Early days yet for distributed ledger technology
Several promising distributed ledger technology (DLT) based use cases emerged in the financial services recently but there still remains multiple hurdles to be crossed before the technology can scale to mainstream use and bring real value
However, Bitcoin’s underlying ‘distributed ledger technology’ (DLT) is not synonymous with digital currencies and offers unique opportunities in financial services. This disruptive technology with its features of immutability, distributed and decentralised processing and transparency has the potential to solve some of the existing inefficiencies in the financial services sector. Swift anticipation and spurt in investments by banks exploring its application also led to hyped up expectations. But while experimentation continues the technology is still far from mainstream application and adoption.
“The good news is that the hype is over. People are not just focusing on ‘investment in blockchain’ but instead now the technology is being really adopted as enabler to solve a problem and that is a good sign,” remarked Evans Munyuki, Group Chief Digital Officer, Emirates NBD.
As the hype starts to settle, more use cases to address pragmatic challenges will emerge.
“Blockchain has gone out of a hype cycle and pragmatism is setting in as initiatives are starting to take shape. There is a change in thinking that blockchain is ‘not an end all of everything’, instead it is a feature of the solution that we provide, and with this thinking lots of opportunities open up” noted Abhijit Singh, Head – Strategic Initiatives, Blockchain at ICICI Bank”
The current digital technology transformation in the financial industry with rapid adoption and interplay of emerging technologies can open new doors. “Blockchain brings an ecosystem play, results in opportunities for the bank and benefits for the customers especially as it can be integrated with other emerging capabilities like AI, IOT and OCR,” Singh pointed out.
Overall, the industry’s expectation from the technology resulted in an increase in investments in blockchain and crypto companies by over four times in 2018 according to PitchBook Data. 2019 has also started on a strong note so far.
Emergence of new use cases in financial services
Leading banks realise the potential and continue to experiment with this technology across a variety of applications. The following are some recent use cases:
Cross-border payments: DLT can find unique application in cross-border payments which have traditionally been expensive, complex and time consuming. Several banks explored new proof of concepts. For instance, JP Morgan Chase launched Interbank Information Network that allows member banks to exchange information in real-time to verify payment approvals. Recently, it tested JPM Coin for instantaneous transfer of payments between institutional accounts.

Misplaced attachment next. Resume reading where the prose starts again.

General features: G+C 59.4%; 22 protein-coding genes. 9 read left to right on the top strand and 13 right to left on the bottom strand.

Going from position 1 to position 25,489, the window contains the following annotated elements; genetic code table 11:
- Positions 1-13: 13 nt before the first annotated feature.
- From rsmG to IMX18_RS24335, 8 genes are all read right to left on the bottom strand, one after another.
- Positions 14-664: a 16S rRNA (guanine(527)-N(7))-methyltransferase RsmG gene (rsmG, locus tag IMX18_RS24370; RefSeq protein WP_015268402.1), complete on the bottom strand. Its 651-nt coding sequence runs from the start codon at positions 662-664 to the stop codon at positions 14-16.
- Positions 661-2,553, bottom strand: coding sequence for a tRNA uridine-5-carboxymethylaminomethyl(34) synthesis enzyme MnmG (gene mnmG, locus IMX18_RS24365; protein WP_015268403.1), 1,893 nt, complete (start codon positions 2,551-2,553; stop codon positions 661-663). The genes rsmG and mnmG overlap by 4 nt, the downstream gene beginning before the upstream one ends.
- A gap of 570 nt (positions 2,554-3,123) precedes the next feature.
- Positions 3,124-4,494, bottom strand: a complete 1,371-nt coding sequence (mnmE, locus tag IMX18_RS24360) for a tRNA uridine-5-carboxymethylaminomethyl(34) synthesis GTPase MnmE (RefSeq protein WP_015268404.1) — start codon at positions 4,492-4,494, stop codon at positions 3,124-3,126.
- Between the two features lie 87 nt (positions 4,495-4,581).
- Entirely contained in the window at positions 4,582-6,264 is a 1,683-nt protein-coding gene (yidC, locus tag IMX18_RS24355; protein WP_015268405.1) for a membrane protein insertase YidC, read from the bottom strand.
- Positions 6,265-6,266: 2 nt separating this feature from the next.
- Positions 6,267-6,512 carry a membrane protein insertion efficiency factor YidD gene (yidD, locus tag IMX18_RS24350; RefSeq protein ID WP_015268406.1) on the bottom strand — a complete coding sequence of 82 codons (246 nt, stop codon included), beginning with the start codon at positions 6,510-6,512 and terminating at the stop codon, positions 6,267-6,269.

In Asia, Myanmar’s Shwe Rural and Urban Development Bank partnered with Thailand’s Krungthai Bank to introduce a cross-border money transfer service, ICICI Bank initiated cross-border remittance between India and Canada, while Ripple expanded its reach among financial institutions.
Among first initiatives by central banks, the Bank of Canada and the Monetary Authority of Singapore (MAS) tested cross-border and cross-currency payments using central bank digital currencies, by linking up their blockchain projects, Jasper and Ubin.
Blockchain integration could also have scope in improving financial inclusion. For instance, Union Bank of the Philippines recently launched a new initiative called i2i to integrate rural banks in the country. “Our blockchain project i2i is the Philippines’s first banking blockchain-based transaction and payment system that will allow us to connect institutions, like rural banks co-operative banks, remittance agencies and possibly retailers and other consumers on the network. Some of our other use cases are in supply chain, digital identity, KYC, Remittance etc,” said Henry Aguda, CTO Union Bank.
Trade finance: There is compelling use for DLT in trade finance, which is traditionally inefficient marred by lengthy processes, paper heavy, lack of transparency and high costs.
In October 2018, Hong Kong Monetary Authority (HKMA) launched eTradeConnect, a blockchain-based trade finance platform developed by a consortium of twelve banks in the country to improve trade efficiency, digitised documents and automating processes. HKMA and MAS, Singapore are also now jointly developing a trade finance network.
Among other examples, China CITIC Bank developed alliance with four banks in trade finance and the letter of credit business. ICICI along with six other banks in India had tested this technology for trade finance in mid 2018.
“Initially when we did the first pilot transaction on the blockchain in trade finance there were many questions, but now we can see the maturity in the processes. While new, the maturity in processes has enabled the customers to look at this initiative in a more positive light. Our blockchain initiative is integrating nicely into the digital initiative of some of the big companies such as moving towards ‘paperless’” noted Singh.
Banks are increasingly exploring integration of DLT with other emerging technologies. For instance Westapac implemented POC in trade finance by integrating data analytics, artificial intelligence, Internet of Things and blockchain in a single proof of concept to address issues in demand and price prediction and inventory management.
Other use cases: With smart contracts and immutability of transactions, DLT can find applications in improving security and reducing frauds.
“Some of the areas that can be digitised using this technology are the bank trust network, trade finance, reconciliation and settlement and other areas where there is manual exchange of information between financial organizations in a business ecosystem. One example is our e-cheque solution as the exchange of documents between authorisation agencies is very important use cases. We have also tested the system in reconciliation and it works very well”, said Munyuki from Emirates NBD
Banks are also experimenting its application in reconciliation. WeBank-led Financial Blockchain Shenzhen Consortium (FISCO), the financial blockchain alliance connects industrial peers and it developed an underlying platform to promote an ecosystem of open source Blockchain technologies towards reconciliation.